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How Do You Transition From Swim To Bike?

   By: Doug Wilson

If you are wearing a triathlon wetsuit for the race, one of the first challenges is taking the wetsuit off quickly. Because the suit is wet coming out of the water and probably tight-fitting, it can be a challenge just to remove it, let alone doing it quickly. Here are a few ideas that can help you.

First, before you even put the wetsuit on, you can prepare for its removal later on. Get a stick of BodyGlide® or other similar body lubricant. Rub some on your ankles and around your heels. Then, when you put the wetsuit on, rub some more BodyGlide® on the outside of the suit all around the bottom of the legs near your ankles. This is because when you are peeling the wetsuit off quickly, it will turn inside out. By putting the BodyGlide® on the outside and around your ankles, the wetsuit will have a better chance of sliding quickly off your ankles and heels. I remember the first time I used my wetsuit and didn't know this trick, I spent a good 15 or 20 seconds trying to get the wetsuit off.

Next, I'm assuming you have a long zipper cord on the back of the wetsuit. Immediately as you exit the water and you are jogging/running to the bike transition area, take your goggles off your eyes so you can see (but leave them on your head to keep your hands free), and then reach around behind you and grab the zipper cord and pull the zipper down. Start peeling the wetsuit off your torso as you are running to your bike. This way, you can still run quickly and have the suit halfway off by the time you reach your bike. Once you have the torso of your wetsuit removed, then remove your cap and goggles.

So, here's how the bike transition works. As you come to your bike from the swim, put your swim cap, swim goggles ands wetsuit at the back of the towel and out of the way. Peel the remainder of the wetsuit off your legs. It's easier if you peel it down inside-out (like peeling a banana). At this point, you'll probably be wearing just your swimsuit.

If you are going to wear a shirt, take it off the bike seat and quickly put it on. Then, put on your number strap over the shirt (remember, it's been laid out on the towel that is on top of the bike shoes).

Now it's time to put on your bike shoes. Given that you've just exited the water and run to your bike, your feet are likely covered in sand, grass, dirt etc. This is where the first little towel comes into play. Sit down quickly, wipe your feet with the small towel and then put your bike shoes on. It's much easier to sit down to do this. I personally have a hard time standing on one leg, maintaining my balance and bending over to dry off my feet and put on my shoes while breathing hard from the swim and the run to my bike. I've seen some people try a different method of having a little tub of water next to their bike to step in to quickly rinse their feet. I don't like this because the tub can get knocked over by other people and you still either need to dry off your feet or put your shoes on while your feet are wet. I'd personally rather just quickly wipe my feet off with the towel.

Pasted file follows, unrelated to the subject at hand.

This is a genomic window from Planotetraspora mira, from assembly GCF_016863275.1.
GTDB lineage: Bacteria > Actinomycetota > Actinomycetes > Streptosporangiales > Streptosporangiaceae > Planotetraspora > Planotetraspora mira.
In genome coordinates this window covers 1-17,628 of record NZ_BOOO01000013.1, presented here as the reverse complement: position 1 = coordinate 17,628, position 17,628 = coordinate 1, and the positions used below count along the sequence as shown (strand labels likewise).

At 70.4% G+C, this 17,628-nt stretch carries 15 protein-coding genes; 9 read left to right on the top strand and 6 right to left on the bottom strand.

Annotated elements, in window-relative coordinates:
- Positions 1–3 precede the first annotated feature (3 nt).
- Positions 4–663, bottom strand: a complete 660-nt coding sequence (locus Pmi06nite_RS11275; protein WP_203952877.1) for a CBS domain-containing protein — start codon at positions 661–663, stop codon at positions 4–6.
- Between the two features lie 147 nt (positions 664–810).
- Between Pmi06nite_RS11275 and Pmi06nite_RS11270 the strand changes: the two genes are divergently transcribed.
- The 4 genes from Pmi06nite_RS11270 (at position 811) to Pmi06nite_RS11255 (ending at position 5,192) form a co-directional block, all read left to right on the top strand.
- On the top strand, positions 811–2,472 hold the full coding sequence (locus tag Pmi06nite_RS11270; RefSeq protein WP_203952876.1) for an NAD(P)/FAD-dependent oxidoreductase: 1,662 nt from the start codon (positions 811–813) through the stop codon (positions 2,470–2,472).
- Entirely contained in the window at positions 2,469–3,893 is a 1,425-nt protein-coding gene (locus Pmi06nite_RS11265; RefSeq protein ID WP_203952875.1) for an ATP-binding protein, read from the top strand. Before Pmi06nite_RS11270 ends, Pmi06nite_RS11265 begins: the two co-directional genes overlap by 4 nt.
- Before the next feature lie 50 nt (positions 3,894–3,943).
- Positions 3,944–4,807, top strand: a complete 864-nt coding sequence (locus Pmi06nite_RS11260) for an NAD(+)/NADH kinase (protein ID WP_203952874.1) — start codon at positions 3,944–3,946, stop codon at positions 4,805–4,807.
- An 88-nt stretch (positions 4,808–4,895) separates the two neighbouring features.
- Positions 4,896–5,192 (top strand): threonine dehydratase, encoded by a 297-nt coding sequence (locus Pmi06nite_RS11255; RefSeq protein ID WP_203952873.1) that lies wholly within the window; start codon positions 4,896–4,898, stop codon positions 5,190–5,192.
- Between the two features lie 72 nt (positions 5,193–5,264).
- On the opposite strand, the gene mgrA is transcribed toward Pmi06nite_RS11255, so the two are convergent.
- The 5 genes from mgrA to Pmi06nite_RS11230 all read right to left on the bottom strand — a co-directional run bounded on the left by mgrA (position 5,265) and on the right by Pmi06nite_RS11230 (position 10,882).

Finally, your sunglasses and helmet should be laying face-up on your bike shoes. Grab them and put them on, sunglasses first, then the helmet. Make sure your chin strap is adjusted prior to the race so that you don't have to fumble with any adjustments during your transition. Most races don't allow you to leave the bike transition area without a helmet on and strapped.

Pull your bike off the rack and run it out of the transition area to the bike start line. Get on the bike and clip one foot in a pedal. With your clipped-in foot at the top of a pedal stroke, push off the ground with your free foot and simultaneously push down on the pedal stroke. This will get your bike moving quickly and give you a chance to clip in the second foot. Your bike chain should probably be on the big chain ring in the front, but again, do what feels comfortable for you.

It also pays to practice your transitions before race day. Set up a mock staging area in your driveway or a parking lot and practice the entire transition. Time yourself or have a friend help you. Better yet, practice with one of your triathlon buddies. Just like a pit stop in a NASCAR race, see how quickly you can do the whole transition. You'll get a good feel for what works and what doesn't work for you.

Doug Wilson Contributing writer for, an online resource for the novice to speedy expert triathlete who is looking for the latest tips and triathlon gear information for the 2006 Triathlon Season.

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